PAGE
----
The playful ‘A Mo th of Sundays’, in the same section, makes hilarious use of elipses and lacuna, able to tell an entirely different story than if the poem had not been attacked by moths. It left me asking ‘what happens on Sundays?’ and ‘not in a month of Sundays?’ Suitably the poem that follows finds Oulipo in the strange ordinary:

J Q K = 10
A        = 11

win $4
minus $2
initial purchase
                        Zottegem, although short, a saga p50

‘Opportunities’, the poem that opens Section III, is a poetic critique of a mindless consumerism, aided by the almost constant photographic capture of objects of desire, both material and immaterial. It appears that everything can be added to the cart until in the last line you run out of credit. Nor is Pam Brown about to let wrong-doing go unremarked, she has a wide political awareness visible. Here in two examples ‘water on mars?/let’s fuck mars up too’ (Windows wound down, p.12) or ‘five years after the day/you shrouded/the Guernica replica’ (Leaving the World, p.69) the voice ranges from resigned but angry to poignant through its language. The replica of Guernica in the Foyer of the U.N. was covered but there is pin-point accuracy in describing that act in funereal terms.

Three other lines, amongst many,  that made an indelible impression on me for their accuracy and precision:

a currawong
does that shrill thing
            into pink air
                        Rehab for Everyone p56

This is a personal observation, not scientific illustration but nor is it ‘poetic’, the poet is trying to get her audience back to actually hearing the currawong…not poetic excuses for not hearing, the warbling and trilling and liquid sounds but ‘that shrill thing’ that we might hear if we could listen again without the barrier of prior poetic description.

sometimes the clunky
           can incandesce
    but I want to know
how to vitalize gawkiness
                        Rehab for Everyone p58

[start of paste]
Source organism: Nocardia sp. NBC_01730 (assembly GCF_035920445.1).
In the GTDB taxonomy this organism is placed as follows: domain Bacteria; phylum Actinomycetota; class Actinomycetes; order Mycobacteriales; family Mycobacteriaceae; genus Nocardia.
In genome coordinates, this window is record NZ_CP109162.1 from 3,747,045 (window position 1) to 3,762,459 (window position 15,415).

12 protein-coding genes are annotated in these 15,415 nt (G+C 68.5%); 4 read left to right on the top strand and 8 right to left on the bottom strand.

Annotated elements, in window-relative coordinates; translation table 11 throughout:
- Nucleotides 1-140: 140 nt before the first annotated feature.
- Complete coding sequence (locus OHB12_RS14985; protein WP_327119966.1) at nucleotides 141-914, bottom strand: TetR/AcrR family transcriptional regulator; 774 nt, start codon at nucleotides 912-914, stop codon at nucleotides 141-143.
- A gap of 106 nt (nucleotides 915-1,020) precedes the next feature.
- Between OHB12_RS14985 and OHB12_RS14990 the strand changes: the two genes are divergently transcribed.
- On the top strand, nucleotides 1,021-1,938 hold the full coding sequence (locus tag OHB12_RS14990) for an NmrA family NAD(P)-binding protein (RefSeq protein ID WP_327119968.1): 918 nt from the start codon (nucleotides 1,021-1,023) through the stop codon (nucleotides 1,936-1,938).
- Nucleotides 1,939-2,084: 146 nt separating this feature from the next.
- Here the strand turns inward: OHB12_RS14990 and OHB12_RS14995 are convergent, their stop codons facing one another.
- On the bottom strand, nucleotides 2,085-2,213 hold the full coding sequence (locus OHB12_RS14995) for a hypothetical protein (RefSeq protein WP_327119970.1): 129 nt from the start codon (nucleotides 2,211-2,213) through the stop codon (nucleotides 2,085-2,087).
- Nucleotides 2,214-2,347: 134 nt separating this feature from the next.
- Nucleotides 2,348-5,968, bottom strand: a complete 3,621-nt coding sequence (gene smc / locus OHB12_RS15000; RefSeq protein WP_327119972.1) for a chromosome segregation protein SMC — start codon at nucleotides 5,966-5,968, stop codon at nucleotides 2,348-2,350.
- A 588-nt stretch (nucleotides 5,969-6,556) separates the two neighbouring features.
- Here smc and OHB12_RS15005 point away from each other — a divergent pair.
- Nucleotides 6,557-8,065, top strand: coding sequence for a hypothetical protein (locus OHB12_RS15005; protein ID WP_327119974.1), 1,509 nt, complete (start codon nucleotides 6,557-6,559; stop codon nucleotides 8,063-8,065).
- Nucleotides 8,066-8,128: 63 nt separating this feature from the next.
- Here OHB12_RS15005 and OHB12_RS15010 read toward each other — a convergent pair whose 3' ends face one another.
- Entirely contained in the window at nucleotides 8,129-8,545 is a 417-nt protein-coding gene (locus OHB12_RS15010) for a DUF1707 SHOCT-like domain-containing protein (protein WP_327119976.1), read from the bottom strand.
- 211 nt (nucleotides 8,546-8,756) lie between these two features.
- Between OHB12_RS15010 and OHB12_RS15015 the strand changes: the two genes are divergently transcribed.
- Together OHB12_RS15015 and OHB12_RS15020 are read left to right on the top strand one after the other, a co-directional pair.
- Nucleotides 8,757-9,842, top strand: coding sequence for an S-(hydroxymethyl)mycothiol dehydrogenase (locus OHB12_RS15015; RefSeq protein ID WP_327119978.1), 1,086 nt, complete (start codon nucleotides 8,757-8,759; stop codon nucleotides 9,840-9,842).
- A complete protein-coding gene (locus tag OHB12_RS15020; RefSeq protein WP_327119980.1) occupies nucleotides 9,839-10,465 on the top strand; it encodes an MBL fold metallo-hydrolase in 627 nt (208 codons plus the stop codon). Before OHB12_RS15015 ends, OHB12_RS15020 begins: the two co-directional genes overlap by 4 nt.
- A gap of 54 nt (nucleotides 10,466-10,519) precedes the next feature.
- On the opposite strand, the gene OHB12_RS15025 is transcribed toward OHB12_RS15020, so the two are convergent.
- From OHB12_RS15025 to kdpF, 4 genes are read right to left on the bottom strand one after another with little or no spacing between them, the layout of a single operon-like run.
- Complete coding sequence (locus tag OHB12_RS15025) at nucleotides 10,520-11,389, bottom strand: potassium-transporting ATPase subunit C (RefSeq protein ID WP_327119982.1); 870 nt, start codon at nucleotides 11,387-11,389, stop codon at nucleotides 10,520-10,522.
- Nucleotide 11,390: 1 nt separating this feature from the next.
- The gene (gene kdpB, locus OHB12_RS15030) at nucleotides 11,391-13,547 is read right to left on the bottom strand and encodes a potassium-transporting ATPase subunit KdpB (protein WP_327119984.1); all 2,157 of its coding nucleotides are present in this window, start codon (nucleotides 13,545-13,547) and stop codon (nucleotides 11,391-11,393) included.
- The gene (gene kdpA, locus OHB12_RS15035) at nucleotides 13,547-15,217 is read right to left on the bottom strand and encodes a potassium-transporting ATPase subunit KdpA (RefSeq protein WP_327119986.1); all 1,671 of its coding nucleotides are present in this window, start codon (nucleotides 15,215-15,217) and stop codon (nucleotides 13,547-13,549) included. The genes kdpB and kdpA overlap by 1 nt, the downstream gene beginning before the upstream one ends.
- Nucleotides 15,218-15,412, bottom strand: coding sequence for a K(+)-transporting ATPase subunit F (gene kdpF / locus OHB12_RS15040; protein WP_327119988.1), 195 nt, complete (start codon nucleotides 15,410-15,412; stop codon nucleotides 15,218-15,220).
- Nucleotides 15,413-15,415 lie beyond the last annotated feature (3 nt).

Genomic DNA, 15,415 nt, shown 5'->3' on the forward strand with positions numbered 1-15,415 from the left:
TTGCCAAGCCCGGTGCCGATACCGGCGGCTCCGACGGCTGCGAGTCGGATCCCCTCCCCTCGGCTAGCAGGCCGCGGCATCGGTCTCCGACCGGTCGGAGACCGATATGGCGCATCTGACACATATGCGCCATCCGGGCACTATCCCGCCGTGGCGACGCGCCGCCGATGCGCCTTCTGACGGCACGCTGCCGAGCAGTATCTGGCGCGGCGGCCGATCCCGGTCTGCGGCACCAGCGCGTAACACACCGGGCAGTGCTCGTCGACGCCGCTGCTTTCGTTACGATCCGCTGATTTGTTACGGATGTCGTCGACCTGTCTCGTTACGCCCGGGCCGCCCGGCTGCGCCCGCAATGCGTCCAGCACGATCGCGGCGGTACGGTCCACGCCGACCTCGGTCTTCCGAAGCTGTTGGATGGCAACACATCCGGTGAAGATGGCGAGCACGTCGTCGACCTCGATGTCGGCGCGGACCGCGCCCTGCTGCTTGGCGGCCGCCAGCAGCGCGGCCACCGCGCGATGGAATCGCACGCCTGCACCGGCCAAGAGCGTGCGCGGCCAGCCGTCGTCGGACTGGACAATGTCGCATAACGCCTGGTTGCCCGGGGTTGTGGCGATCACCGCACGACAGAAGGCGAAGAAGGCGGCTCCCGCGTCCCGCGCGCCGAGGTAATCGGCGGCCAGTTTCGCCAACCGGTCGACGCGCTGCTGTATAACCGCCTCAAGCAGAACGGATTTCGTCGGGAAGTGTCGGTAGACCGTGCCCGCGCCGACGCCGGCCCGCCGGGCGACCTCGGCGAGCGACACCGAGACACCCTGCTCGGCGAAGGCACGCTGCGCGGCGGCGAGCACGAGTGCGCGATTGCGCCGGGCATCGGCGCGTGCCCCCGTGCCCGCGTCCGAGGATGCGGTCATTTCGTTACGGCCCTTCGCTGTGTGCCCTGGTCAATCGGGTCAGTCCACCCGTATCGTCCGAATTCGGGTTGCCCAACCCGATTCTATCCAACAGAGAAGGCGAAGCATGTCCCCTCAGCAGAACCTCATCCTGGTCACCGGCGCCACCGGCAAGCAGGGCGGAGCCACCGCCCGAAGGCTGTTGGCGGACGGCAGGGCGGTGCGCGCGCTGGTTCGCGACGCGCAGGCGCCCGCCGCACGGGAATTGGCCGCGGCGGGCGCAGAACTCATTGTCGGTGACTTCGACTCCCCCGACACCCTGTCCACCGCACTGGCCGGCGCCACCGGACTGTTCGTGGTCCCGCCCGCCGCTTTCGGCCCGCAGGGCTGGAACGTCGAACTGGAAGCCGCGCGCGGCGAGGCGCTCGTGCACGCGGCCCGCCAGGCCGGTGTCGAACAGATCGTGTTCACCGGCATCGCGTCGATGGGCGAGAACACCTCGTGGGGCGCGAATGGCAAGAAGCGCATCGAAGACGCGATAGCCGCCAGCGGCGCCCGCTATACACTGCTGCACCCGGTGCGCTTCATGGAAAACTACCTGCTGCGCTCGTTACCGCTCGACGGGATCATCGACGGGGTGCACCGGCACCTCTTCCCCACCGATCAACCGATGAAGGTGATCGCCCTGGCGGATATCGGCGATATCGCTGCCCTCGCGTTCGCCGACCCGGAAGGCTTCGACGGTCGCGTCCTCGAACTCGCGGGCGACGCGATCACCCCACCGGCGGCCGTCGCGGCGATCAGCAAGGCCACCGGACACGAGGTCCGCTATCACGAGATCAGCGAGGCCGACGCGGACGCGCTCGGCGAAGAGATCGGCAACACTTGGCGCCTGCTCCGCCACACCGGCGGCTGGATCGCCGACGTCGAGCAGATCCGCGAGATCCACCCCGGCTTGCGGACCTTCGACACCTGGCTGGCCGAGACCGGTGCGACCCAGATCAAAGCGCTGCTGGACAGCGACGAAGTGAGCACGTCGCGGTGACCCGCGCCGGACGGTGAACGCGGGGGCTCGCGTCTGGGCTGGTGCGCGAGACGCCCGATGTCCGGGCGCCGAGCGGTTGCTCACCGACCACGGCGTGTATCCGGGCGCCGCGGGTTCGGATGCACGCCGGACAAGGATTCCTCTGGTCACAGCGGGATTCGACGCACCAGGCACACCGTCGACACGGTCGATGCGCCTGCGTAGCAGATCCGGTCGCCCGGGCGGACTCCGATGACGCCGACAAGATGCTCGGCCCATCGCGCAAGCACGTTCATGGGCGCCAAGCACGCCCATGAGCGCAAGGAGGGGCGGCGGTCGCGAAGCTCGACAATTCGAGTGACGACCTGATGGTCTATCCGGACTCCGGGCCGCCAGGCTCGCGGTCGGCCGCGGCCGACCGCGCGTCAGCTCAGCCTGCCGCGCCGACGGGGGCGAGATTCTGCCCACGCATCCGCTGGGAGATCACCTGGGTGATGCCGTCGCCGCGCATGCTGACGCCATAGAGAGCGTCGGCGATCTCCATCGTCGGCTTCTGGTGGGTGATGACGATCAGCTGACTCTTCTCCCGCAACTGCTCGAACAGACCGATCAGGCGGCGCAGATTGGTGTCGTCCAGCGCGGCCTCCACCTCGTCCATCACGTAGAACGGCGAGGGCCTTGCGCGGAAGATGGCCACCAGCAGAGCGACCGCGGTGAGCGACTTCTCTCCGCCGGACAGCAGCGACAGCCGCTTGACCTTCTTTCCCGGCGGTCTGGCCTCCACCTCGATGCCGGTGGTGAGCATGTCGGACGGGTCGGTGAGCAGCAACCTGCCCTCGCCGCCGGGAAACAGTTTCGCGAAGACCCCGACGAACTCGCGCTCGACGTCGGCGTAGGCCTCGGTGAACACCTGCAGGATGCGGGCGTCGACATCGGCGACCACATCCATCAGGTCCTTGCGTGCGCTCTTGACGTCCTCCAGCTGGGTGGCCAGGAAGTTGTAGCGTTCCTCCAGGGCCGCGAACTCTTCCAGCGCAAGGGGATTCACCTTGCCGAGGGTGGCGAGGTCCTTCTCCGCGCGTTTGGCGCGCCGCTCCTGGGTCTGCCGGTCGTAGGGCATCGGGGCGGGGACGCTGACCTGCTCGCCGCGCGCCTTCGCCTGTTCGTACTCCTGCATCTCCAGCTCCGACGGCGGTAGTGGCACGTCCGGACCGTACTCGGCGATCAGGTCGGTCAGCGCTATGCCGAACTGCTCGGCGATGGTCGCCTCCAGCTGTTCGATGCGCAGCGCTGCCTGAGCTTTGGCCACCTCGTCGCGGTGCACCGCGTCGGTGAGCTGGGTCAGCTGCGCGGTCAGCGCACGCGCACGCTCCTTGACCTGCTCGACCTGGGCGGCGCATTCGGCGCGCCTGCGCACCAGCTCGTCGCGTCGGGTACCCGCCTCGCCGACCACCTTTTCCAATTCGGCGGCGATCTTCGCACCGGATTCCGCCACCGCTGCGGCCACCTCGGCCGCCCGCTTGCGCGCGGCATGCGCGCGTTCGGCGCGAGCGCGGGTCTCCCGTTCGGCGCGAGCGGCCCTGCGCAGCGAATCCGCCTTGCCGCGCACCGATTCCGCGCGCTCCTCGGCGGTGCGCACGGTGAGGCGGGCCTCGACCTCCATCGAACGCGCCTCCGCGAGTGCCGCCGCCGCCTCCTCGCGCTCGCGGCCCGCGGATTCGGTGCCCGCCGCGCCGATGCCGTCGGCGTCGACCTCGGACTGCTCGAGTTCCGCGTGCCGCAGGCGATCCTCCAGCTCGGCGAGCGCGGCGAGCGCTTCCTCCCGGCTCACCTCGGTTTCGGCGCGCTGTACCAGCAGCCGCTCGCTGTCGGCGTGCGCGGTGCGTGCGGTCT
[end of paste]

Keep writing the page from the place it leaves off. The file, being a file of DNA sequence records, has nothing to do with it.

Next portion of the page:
Sometimes really seeing what is before you requires the lens of the past, a reminder of the link between things and therefore their meaning, from telephone trees to mobile phones, ‘phone isn’t/the same string/from person to/ person now/that we carry/them and /have no homes’ (‘A moving cloud’, p.90) where string both evokes childhood games of connection but how adrift the technology can actually make us. There is a play on words later in the same poem between ‘pile-driver’ and ‘(and no driver’) that draws attention to the word, its meaning, while behind that its placement in the poem draws attention to automation or more particularly the loss of the human. This multi-reading of subject and the sensitive use of words is visible throughout the collection:

thin transparent oil
                   slowly leaks
   from the barrel
            of the souvenir pen,
the plastic historical figure
      no longer slides
along the mini-city backdrop,
                        he’s stuck
at the bottom of the scene
                        Closed on Monday’s p.106

This is poetry that is sure but wryly provocative in its social and political observations, it abounds in well thought through word choices and line breaks, and subtle moments, such as the perfect page-break at p67 ‘from now on/I will certainly decline’, that can’t be beat. In this road-movie that travels the almost mundane we are “nearly home/the streets seem dark” (Worldless, p.114). The collection ends on an almost elegiac note with more questions than answers to who and where we are, or the notion of ‘the world’ and that complex question how to live. Pam Brown’s question, asked in ‘Haywire here’ p.73, “who prepared this future?” is part of that same question, and the multi-layered answering from her un-prissy, self-aware and humorous voice is one I want to hear. Should we “click on the link/ or leave until morning?// sleep the computer” (More than a feuilleton, p.129).